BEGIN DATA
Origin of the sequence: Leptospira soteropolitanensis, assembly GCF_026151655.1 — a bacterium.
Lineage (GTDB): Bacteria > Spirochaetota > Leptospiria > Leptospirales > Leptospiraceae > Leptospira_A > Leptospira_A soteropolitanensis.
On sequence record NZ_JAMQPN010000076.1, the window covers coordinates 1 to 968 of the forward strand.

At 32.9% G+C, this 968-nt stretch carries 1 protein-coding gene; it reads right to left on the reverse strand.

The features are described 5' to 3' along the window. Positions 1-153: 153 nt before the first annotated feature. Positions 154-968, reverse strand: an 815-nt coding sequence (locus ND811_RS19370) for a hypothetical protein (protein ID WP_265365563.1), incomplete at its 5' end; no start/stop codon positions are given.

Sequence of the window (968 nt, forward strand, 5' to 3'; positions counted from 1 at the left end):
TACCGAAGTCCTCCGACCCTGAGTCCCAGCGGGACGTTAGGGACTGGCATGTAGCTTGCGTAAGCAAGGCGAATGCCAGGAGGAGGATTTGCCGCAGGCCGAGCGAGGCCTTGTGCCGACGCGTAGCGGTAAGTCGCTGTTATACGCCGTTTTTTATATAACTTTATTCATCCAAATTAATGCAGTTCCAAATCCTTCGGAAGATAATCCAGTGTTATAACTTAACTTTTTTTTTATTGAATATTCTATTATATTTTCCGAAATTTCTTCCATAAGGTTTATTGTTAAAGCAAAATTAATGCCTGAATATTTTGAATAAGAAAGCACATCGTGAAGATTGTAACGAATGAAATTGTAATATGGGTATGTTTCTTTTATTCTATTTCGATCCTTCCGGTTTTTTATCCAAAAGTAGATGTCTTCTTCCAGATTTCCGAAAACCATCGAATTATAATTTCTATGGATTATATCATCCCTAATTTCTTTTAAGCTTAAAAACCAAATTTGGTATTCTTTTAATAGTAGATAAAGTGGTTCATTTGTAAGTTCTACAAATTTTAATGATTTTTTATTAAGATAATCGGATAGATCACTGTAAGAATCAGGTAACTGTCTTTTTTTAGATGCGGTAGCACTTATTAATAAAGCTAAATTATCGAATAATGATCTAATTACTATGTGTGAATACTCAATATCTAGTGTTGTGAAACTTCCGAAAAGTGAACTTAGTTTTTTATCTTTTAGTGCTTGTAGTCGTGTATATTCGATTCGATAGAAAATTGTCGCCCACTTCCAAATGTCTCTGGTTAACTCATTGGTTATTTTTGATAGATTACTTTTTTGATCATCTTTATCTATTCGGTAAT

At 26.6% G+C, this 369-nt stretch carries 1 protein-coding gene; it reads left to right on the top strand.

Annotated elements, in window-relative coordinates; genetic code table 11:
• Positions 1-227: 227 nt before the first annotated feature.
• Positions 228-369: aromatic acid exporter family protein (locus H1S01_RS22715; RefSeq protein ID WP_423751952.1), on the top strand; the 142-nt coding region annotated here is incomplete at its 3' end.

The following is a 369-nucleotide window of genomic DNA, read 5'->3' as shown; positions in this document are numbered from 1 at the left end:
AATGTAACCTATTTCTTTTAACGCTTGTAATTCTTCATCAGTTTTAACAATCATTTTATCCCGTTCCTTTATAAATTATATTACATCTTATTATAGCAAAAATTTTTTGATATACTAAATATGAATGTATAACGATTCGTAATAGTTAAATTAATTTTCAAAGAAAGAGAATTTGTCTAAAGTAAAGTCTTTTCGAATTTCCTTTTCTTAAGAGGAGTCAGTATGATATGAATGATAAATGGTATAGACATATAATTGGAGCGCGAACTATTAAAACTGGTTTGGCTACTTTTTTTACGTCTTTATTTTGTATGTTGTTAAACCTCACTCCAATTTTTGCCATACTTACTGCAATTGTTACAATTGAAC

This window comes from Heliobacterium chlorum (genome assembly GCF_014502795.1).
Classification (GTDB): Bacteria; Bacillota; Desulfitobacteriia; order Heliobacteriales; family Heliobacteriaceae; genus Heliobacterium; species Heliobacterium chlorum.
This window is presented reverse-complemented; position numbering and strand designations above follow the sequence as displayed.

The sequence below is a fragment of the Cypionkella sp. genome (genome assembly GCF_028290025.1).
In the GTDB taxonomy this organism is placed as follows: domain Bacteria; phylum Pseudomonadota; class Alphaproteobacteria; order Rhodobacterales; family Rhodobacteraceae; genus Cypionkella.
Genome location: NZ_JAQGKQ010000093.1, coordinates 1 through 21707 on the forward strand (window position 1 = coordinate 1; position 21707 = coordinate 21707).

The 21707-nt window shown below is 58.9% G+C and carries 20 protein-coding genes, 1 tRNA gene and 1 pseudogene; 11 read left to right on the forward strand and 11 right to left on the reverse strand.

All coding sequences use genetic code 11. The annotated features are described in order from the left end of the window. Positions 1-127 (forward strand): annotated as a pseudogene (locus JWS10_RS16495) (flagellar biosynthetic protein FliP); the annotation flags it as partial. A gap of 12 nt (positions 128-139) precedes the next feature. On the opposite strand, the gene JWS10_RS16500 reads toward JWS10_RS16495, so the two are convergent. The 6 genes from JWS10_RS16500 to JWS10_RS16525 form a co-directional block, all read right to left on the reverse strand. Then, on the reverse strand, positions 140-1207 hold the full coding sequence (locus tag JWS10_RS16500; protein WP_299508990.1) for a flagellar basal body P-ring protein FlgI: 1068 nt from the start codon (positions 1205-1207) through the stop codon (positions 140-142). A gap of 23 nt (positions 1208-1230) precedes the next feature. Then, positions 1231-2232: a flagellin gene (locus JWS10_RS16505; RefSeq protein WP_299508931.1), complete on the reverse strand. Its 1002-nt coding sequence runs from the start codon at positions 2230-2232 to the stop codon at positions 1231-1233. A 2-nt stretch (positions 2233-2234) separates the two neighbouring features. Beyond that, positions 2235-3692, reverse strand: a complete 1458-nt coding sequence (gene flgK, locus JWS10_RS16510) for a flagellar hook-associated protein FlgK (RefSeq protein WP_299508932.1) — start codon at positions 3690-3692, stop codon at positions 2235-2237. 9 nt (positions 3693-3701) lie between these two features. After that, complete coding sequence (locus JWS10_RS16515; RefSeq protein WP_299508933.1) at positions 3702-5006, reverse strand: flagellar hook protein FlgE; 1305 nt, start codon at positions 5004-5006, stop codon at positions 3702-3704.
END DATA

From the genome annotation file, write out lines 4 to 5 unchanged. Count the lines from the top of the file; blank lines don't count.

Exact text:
At 32.9% G+C, this 968-nt stretch carries 1 protein-coding gene; it reads right to left on the reverse strand.

The features are described 5' to 3' along the window. Positions 1-153: 153 nt before the first annotated feature. Positions 154-968, reverse strand: an 815-nt coding sequence (locus ND811_RS19370) for a hypothetical protein (protein ID WP_265365563.1), incomplete at its 5' end; no start/stop codon positions are given.